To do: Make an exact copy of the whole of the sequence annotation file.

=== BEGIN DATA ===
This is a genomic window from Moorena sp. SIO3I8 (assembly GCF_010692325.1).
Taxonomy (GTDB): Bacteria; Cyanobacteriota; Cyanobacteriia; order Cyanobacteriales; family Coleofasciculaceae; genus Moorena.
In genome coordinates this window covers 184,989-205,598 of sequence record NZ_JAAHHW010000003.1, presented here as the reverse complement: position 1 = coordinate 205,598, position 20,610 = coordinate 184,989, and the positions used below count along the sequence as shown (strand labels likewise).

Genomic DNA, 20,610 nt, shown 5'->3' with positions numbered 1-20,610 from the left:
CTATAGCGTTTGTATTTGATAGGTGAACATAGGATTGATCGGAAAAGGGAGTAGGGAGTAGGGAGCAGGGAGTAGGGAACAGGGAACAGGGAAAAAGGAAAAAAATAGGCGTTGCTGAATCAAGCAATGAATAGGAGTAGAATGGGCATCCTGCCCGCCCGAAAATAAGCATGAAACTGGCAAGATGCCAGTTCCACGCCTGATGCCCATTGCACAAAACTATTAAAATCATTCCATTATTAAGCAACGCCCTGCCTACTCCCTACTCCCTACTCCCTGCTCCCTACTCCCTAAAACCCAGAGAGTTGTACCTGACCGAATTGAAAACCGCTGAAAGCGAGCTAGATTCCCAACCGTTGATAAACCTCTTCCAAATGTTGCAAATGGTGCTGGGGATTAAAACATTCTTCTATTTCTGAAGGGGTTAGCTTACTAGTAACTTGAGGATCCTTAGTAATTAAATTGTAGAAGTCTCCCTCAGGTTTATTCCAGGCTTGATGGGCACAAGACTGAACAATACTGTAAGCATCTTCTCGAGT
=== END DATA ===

This is a genomic window from Moorena sp. SIO3I8 (assembly GCF_010692325.1).
Taxonomy (GTDB): Bacteria; Cyanobacteriota; Cyanobacteriia; order Cyanobacteriales; family Coleofasciculaceae; genus Moorena.
In genome coordinates this window covers 184,989-205,598 of sequence record NZ_JAAHHW010000003.1, presented here as the reverse complement: position 1 = coordinate 205,598, position 20,610 = coordinate 184,989, and the positions used below count along the sequence as shown (strand labels likewise).

Genomic DNA, 20,610 nt, shown 5'->3' with positions numbered 1-20,610 from the left:
CTATAGCGTTTGTATTTGATAGGTGAACATAGGATTGATCGGAAAAGGGAGTAGGGAGTAGGGAGCAGGGAGTAGGGAACAGGGAACAGGGAAAAAGGAAAAAAATAGGCGTTGCTGAATCAAGCAATGAATAGGAGTAGAATGGGCATCCTGCCCGCCCGAAAATAAGCATGAAACTGGCAAGATGCCAGTTCCACGCCTGATGCCCATTGCACAAAACTATTAAAATCATTCCATTATTAAGCAACGCCCTGCCTACTCCCTACTCCCTACTCCCTGCTCCCTACTCCCTAAAACCCAGAGAGTTGTACCTGACCGAATTGAAAACCGCTGAAAGCGAGCTAGATTCCCAACCGTTGATAAACCTCTTCCAAATGTTGCAAATGGTGCTGGGGATTAAAACATTCTTCTATTTCTGAAGGGGTTAGCTTACTAGTAACTTGAGGATCCTTAGTAATTAAATTGTAGAAGTCTCCCTCAGGTTTATTCCAGGCTTGATGGGCACAAGACTGAACAATACTGTAAGCATCTTCTCGAGT